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The History Behind Rugby

jaxxes parkerMay 23, 2016 09:51 AM

Rugby is a widely popular sport, known for its intense action and brutality, but unfortunately the sport is fairly unknown in the United States. On the popular American show "Friends" one of the characters (Ross) tries to impress a cute girl by attempting to play rugby. Sadly, Ross knew almost nothing about rugby and he ends up getting injured. The cute girl then has to tend to Ross while he is in the hospital.

The history of rugby is usually a bit muddled, with different historians plus rugby clubs believing different versions belonging to the origination of rugby. Many historians believe that rugby and soccer came and developed down different paths all along. Others assume that rugby came from football. To them, William Webb Ellis started out rugby when he was a student at Rugby University in 1823. During a game of soccer, it is believed that he grabbed the ball and ran with it. Although this was against the rules at the moment, other players saw the appeal also and it became more common while in games. This tale is not really substantiated, but it is widely held to be true. In fact, the rugby world cup is called the "William Webb Ellis Trophy."

Not everyone was thrilled with this addition to football, and official it was voted against at the Freemason's Tavern, in London. This caused a division in teams who were for running with the ball and those that weren't. Two separate sports evolved with this meeting.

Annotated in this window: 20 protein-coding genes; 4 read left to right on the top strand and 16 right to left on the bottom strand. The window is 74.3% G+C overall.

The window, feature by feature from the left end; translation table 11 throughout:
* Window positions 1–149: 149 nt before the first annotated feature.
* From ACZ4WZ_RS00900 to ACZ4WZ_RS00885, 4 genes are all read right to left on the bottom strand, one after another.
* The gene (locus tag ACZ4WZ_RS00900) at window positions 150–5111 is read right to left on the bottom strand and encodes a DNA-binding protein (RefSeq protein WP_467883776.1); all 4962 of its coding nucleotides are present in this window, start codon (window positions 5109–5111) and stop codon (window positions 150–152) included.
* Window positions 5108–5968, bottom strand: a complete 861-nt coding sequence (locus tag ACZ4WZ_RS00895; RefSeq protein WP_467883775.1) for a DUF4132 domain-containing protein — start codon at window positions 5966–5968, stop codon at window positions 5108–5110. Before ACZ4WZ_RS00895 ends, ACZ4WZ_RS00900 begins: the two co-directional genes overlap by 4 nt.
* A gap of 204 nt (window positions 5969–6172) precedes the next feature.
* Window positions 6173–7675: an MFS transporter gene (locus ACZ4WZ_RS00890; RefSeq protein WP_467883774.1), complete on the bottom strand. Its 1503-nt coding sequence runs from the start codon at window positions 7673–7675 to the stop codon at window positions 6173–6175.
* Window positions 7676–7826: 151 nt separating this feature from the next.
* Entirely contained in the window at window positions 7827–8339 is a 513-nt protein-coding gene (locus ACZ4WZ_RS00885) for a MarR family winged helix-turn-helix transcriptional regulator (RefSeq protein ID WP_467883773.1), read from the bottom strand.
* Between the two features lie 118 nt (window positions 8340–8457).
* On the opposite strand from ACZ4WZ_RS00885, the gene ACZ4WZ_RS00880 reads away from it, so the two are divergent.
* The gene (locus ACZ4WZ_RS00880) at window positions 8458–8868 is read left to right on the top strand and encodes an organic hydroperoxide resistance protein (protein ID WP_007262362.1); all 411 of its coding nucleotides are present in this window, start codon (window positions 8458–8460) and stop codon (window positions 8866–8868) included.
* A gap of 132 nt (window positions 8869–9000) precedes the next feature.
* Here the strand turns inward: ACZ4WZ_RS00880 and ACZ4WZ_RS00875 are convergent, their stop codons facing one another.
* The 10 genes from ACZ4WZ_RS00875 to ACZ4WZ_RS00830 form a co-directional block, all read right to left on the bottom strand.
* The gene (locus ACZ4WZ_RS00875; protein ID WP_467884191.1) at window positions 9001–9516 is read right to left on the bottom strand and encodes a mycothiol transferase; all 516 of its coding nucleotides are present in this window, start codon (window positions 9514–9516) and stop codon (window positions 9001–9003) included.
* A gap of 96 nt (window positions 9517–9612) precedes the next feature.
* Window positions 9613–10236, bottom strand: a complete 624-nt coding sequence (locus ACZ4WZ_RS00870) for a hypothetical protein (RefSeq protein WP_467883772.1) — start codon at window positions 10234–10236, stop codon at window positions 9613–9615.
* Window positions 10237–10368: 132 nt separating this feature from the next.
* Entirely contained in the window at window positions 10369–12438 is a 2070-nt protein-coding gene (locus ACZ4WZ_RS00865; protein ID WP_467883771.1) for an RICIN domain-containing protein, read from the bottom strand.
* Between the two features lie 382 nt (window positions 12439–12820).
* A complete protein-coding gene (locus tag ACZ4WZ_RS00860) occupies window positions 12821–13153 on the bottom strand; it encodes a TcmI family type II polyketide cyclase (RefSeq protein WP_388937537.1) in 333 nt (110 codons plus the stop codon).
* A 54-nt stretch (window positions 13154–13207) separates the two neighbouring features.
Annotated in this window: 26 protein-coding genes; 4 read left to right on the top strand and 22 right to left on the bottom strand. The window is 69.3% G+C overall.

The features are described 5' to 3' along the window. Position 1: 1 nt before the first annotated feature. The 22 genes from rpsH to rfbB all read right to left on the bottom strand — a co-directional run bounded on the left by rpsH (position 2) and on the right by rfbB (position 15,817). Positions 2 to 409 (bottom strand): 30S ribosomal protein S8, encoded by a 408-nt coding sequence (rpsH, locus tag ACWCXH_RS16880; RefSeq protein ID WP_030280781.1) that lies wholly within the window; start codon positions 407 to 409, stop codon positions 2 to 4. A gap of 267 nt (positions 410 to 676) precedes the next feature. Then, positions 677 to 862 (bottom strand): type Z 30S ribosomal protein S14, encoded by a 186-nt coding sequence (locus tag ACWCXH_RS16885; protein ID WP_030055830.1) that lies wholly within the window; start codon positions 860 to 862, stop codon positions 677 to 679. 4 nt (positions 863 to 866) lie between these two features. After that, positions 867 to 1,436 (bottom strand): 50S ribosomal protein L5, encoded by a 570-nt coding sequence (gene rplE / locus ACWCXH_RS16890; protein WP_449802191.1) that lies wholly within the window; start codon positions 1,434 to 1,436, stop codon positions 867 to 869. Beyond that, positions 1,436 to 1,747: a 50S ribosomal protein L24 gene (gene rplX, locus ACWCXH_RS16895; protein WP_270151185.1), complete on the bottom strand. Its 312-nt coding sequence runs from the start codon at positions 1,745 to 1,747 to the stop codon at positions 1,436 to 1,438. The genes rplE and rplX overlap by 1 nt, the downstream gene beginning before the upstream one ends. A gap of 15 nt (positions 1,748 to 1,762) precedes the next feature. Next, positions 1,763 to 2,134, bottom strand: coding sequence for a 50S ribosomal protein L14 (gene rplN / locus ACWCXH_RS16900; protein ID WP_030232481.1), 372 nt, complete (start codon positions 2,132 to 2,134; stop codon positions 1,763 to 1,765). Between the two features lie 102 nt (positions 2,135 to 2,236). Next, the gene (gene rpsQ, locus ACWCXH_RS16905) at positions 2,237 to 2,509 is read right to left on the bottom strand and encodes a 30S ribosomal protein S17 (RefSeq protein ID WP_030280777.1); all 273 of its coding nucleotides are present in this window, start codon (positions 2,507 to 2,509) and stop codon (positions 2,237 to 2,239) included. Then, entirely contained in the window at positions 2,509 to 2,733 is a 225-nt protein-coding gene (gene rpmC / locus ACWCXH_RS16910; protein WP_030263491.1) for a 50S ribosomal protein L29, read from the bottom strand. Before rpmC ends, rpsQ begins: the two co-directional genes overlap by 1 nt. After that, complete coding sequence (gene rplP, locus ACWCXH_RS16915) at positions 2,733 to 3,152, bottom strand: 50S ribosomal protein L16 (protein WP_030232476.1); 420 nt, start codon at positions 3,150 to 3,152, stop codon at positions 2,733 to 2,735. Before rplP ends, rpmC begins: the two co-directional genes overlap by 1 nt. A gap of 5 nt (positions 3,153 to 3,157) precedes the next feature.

It wasn't until 1845 that rugby got its first number of rules. Three rugby clubs cooperated and created a set of rules that they would follow. Not all clubs chose to abide by these new regulations and rugby remained somewhat informal until 1870. The formality came with the Rugby Basketball Union which cleaned up the game a tad and cut out a few of the overly aggressive moves. A year later, the Rugby Football Union created the 59 Laws belonging to the Game. In 1871, Scottish rugby players stunted the English rugby players to somewhat of a match (with Scotland gradually winning). By 1880 other nations had established rules for rugby clubs.

Rugby became a paying sport while in the 1890s. Though rugby players were not supposed to be paid, according to the rules belonging to the Rugby Football Union, one club was paying players who missed work to experience "broken time" wages. The particular club was suspended, including a meeting ensued which took twenty-two clubs to secede the Rugby Football Union. These people formed the Northern Partnership, which would eventually turn into the Rugby League. This new union adjusted the rules and quantity of players to draw more spectators, further separating the Rugby Football Union through the Rugby League .

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